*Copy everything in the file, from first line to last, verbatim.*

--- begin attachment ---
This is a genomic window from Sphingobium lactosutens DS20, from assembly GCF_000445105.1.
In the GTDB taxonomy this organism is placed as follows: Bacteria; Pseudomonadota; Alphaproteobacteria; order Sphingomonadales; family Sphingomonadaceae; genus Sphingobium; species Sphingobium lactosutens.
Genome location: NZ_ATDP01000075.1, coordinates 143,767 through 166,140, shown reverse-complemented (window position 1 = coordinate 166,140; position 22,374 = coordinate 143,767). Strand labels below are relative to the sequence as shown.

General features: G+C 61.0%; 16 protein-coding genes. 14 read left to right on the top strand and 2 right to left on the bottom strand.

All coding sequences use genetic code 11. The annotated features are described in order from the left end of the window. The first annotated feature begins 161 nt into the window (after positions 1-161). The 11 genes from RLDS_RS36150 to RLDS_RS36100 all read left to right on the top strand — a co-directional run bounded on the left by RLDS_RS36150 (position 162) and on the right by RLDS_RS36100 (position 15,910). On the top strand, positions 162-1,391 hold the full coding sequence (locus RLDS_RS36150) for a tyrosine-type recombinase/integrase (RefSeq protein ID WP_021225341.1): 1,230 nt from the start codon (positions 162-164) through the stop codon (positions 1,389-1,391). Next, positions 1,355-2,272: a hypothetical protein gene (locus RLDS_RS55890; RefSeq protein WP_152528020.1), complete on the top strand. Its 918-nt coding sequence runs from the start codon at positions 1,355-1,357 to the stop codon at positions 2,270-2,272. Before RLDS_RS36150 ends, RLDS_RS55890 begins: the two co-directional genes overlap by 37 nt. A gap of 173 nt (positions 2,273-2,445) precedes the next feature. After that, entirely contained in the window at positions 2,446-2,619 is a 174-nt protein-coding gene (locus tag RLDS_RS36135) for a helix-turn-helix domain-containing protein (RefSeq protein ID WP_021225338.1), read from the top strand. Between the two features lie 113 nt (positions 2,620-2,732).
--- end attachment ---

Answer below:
This is a genomic window from Sphingobium lactosutens DS20, from assembly GCF_000445105.1.
In the GTDB taxonomy this organism is placed as follows: Bacteria; Pseudomonadota; Alphaproteobacteria; order Sphingomonadales; family Sphingomonadaceae; genus Sphingobium; species Sphingobium lactosutens.
Genome location: NZ_ATDP01000075.1, coordinates 143,767 through 166,140, shown reverse-complemented (window position 1 = coordinate 166,140; position 22,374 = coordinate 143,767). Strand labels below are relative to the sequence as shown.

General features: G+C 61.0%; 16 protein-coding genes. 14 read left to right on the top strand and 2 right to left on the bottom strand.

All coding sequences use genetic code 11. The annotated features are described in order from the left end of the window. The first annotated feature begins 161 nt into the window (after positions 1-161). The 11 genes from RLDS_RS36150 to RLDS_RS36100 all read left to right on the top strand — a co-directional run bounded on the left by RLDS_RS36150 (position 162) and on the right by RLDS_RS36100 (position 15,910). On the top strand, positions 162-1,391 hold the full coding sequence (locus RLDS_RS36150) for a tyrosine-type recombinase/integrase (RefSeq protein ID WP_021225341.1): 1,230 nt from the start codon (positions 162-164) through the stop codon (positions 1,389-1,391). Next, positions 1,355-2,272: a hypothetical protein gene (locus RLDS_RS55890; RefSeq protein WP_152528020.1), complete on the top strand. Its 918-nt coding sequence runs from the start codon at positions 1,355-1,357 to the stop codon at positions 2,270-2,272. Before RLDS_RS36150 ends, RLDS_RS55890 begins: the two co-directional genes overlap by 37 nt. A gap of 173 nt (positions 2,273-2,445) precedes the next feature. After that, entirely contained in the window at positions 2,446-2,619 is a 174-nt protein-coding gene (locus tag RLDS_RS36135) for a helix-turn-helix domain-containing protein (RefSeq protein ID WP_021225338.1), read from the top strand. Between the two features lie 113 nt (positions 2,620-2,732).